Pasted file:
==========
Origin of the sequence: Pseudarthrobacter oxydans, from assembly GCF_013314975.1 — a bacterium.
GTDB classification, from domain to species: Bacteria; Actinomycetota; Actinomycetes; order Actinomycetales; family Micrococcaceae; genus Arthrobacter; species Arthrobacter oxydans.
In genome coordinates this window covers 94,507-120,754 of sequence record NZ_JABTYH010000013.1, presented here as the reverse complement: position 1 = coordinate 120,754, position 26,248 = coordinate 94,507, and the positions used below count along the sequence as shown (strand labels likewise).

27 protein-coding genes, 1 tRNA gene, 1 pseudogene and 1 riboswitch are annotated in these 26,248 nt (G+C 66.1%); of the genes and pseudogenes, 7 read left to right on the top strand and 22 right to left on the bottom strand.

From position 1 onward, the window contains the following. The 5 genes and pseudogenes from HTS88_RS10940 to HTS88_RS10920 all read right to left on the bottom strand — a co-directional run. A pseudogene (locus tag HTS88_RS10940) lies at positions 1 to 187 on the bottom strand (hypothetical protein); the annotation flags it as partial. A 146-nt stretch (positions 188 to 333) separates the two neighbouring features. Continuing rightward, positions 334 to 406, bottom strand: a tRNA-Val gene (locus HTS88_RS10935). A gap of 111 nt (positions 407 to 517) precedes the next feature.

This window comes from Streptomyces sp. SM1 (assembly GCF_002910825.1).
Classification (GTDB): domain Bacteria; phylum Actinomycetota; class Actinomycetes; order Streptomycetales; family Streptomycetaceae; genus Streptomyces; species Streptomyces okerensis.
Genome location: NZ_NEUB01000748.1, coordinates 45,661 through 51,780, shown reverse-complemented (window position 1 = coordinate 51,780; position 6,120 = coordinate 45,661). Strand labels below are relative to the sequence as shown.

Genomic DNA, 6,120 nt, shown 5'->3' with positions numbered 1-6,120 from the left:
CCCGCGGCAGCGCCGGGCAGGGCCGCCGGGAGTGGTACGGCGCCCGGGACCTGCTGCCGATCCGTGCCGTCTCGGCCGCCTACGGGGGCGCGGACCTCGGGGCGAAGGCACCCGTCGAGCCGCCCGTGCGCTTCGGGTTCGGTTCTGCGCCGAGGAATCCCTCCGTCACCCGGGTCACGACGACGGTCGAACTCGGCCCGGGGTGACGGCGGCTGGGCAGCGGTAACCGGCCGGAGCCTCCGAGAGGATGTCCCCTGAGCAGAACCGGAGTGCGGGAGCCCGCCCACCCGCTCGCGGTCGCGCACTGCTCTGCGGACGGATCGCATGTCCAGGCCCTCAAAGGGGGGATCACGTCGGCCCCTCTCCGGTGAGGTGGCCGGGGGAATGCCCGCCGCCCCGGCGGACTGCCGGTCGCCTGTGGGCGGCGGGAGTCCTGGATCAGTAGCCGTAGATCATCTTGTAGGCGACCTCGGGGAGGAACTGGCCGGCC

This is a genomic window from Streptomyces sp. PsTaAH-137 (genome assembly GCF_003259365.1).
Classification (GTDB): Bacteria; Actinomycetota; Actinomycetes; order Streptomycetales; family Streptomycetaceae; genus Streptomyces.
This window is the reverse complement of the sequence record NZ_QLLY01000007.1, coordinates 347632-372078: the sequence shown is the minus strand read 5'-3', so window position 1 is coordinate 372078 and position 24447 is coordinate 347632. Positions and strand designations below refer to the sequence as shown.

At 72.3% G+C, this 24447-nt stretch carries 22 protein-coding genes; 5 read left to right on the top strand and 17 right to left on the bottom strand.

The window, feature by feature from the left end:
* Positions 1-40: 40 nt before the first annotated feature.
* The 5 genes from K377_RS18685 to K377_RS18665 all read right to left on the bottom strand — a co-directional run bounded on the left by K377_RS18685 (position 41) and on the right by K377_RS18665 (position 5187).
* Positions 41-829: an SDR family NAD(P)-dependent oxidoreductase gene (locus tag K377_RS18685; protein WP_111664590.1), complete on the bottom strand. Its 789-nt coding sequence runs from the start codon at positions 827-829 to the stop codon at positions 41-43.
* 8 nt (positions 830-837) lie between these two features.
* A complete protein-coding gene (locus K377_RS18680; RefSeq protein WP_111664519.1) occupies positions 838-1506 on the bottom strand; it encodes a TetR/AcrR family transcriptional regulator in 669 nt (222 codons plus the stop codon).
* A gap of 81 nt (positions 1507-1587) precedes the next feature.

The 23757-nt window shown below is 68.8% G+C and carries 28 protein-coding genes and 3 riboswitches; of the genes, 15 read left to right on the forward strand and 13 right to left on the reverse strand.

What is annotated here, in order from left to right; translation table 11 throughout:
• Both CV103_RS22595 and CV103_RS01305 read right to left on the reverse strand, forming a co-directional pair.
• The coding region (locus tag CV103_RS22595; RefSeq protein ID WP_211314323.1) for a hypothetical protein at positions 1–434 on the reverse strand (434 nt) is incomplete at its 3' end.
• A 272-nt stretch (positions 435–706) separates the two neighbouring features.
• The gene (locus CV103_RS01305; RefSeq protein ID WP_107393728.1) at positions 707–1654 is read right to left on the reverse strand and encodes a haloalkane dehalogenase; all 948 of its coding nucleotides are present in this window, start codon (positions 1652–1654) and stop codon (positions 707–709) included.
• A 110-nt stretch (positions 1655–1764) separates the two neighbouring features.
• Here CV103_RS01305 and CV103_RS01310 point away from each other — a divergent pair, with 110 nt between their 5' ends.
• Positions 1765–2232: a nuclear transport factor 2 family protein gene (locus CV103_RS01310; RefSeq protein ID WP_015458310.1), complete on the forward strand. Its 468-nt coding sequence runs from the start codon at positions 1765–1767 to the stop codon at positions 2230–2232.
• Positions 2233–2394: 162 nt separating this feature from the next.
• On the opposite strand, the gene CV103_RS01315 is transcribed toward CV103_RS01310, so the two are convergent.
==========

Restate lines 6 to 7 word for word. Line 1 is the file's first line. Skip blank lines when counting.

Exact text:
This window comes from Streptomyces sp. SM1 (assembly GCF_002910825.1).
Classification (GTDB): domain Bacteria; phylum Actinomycetota; class Actinomycetes; order Streptomycetales; family Streptomycetaceae; genus Streptomyces; species Streptomyces okerensis.